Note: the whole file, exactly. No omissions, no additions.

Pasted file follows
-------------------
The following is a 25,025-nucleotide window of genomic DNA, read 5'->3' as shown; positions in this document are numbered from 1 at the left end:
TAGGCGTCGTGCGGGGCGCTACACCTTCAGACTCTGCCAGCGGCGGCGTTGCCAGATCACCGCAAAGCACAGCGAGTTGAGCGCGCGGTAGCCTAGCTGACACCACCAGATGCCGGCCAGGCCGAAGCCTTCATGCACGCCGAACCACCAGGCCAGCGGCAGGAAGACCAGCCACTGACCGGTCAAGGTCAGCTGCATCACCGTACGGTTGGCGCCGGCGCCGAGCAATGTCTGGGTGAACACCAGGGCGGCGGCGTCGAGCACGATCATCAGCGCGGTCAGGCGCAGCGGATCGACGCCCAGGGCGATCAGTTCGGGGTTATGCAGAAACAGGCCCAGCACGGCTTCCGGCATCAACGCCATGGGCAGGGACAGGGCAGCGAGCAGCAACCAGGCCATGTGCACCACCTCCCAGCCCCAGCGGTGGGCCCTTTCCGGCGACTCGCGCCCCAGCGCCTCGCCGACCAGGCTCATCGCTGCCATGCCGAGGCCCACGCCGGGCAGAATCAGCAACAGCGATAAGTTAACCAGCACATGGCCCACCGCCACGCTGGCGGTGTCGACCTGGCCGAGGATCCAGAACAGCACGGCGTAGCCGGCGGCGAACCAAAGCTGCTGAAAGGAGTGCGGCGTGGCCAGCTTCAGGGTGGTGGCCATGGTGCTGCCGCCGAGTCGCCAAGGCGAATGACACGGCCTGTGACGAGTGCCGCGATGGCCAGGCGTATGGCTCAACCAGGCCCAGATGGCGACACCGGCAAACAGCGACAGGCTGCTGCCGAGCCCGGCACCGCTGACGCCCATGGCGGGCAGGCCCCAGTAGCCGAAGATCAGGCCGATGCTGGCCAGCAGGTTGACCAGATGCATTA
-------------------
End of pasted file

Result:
The following is a 25,025-nucleotide window of genomic DNA, read 5'->3' as shown; positions in this document are numbered from 1 at the left end:
TAGGCGTCGTGCGGGGCGCTACACCTTCAGACTCTGCCAGCGGCGGCGTTGCCAGATCACCGCAAAGCACAGCGAGTTGAGCGCGCGGTAGCCTAGCTGACACCACCAGATGCCGGCCAGGCCGAAGCCTTCATGCACGCCGAACCACCAGGCCAGCGGCAGGAAGACCAGCCACTGACCGGTCAAGGTCAGCTGCATCACCGTACGGTTGGCGCCGGCGCCGAGCAATGTCTGGGTGAACACCAGGGCGGCGGCGTCGAGCACGATCATCAGCGCGGTCAGGCGCAGCGGATCGACGCCCAGGGCGATCAGTTCGGGGTTATGCAGAAACAGGCCCAGCACGGCTTCCGGCATCAACGCCATGGGCAGGGACAGGGCAGCGAGCAGCAACCAGGCCATGTGCACCACCTCCCAGCCCCAGCGGTGGGCCCTTTCCGGCGACTCGCGCCCCAGCGCCTCGCCGACCAGGCTCATCGCTGCCATGCCGAGGCCCACGCCGGGCAGAATCAGCAACAGCGATAAGTTAACCAGCACATGGCCCACCGCCACGCTGGCGGTGTCGACCTGGCCGAGGATCCAGAACAGCACGGCGTAGCCGGCGGCGAACCAAAGCTGCTGAAAGGAGTGCGGCGTGGCCAGCTTCAGGGTGGTGGCCATGGTGCTGCCGCCGAGTCGCCAAGGCGAATGACACGGCCTGTGACGAGTGCCGCGATGGCCAGGCGTATGGCTCAACCAGGCCCAGATGGCGACACCGGCAAACAGCGACAGGCTGCTGCCGAGCCCGGCACCGCTGACGCCCATGGCGGGCAGGCCCCAGTAGCCGAAGATCAGGCCGATGCTGGCCAGCAGGTTGACCAGATGCATTA